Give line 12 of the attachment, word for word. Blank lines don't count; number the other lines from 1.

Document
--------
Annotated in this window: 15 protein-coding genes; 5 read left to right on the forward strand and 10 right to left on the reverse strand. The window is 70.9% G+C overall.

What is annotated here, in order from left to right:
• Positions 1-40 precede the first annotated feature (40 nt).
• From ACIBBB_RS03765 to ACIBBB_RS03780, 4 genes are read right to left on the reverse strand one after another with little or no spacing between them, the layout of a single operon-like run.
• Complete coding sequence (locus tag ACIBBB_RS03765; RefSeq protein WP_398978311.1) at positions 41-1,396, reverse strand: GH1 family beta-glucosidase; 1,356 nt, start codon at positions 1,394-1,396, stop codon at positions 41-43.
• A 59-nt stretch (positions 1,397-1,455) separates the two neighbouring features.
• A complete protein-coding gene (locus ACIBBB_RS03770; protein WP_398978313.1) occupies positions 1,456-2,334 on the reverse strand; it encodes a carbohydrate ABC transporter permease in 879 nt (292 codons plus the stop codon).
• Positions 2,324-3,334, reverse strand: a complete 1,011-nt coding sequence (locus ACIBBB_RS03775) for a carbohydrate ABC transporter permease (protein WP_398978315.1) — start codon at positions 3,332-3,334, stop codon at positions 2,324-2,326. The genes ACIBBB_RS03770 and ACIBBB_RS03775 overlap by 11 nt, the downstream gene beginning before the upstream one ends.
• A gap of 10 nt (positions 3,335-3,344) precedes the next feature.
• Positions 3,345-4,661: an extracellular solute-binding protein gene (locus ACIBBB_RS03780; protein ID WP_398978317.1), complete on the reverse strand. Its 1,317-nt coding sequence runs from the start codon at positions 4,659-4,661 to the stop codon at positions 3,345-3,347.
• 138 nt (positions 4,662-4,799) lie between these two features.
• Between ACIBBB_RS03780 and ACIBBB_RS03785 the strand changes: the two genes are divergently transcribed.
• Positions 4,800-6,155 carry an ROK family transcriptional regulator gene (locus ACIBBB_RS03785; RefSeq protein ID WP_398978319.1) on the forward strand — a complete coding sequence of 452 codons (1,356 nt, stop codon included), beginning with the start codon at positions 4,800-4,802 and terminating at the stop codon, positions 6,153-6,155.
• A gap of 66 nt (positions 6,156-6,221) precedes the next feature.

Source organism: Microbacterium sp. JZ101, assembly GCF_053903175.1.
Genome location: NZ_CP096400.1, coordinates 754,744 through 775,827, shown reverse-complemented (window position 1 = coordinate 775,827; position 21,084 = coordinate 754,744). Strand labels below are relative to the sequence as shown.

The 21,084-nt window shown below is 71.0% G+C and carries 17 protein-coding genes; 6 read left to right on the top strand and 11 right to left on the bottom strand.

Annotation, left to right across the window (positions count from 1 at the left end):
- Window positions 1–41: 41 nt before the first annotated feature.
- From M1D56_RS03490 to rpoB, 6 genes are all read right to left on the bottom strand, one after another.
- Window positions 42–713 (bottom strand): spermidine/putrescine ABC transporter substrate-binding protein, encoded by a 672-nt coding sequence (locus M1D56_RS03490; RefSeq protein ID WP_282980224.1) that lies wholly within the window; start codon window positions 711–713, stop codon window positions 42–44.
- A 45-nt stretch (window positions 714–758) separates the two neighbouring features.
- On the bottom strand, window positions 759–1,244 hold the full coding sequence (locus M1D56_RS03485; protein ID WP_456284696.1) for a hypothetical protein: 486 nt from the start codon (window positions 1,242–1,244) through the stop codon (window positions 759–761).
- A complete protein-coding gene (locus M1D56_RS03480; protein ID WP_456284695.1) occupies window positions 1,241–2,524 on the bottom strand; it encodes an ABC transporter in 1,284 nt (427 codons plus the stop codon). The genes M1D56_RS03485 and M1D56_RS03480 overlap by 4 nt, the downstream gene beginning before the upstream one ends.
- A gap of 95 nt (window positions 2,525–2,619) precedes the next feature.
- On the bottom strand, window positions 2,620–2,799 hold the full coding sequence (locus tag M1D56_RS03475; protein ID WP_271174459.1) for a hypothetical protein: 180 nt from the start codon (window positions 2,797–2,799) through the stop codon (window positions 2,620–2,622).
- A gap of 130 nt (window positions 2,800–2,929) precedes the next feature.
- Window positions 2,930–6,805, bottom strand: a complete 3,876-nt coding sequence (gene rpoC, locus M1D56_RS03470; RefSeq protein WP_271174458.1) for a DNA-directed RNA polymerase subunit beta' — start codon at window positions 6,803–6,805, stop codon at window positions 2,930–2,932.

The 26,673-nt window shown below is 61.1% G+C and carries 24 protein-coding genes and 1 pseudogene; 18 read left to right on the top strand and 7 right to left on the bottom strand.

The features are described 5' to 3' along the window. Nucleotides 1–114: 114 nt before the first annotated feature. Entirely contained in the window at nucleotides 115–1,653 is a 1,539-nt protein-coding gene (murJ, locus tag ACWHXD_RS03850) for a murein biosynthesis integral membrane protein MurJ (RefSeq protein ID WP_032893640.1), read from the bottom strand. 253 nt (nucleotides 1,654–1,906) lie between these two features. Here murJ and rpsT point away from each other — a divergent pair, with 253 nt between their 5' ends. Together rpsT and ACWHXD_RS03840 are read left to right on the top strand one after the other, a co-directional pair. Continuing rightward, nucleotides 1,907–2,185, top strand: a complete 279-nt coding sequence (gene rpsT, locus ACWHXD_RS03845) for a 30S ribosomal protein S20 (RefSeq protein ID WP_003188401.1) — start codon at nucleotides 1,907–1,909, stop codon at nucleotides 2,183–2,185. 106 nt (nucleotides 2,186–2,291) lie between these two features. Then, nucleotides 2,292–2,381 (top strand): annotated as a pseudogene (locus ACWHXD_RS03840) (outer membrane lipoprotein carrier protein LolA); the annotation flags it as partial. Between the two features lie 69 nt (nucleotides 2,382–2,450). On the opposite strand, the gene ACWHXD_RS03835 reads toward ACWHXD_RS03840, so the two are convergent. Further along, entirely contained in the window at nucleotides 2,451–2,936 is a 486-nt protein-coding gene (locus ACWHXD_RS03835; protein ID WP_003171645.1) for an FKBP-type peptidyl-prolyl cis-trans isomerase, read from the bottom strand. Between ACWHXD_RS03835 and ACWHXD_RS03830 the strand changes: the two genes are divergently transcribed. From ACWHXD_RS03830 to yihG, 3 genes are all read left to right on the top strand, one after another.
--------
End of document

• Between ACIBBB_RS03780 and ACIBBB_RS03785 the strand changes: the two genes are divergently transcribed.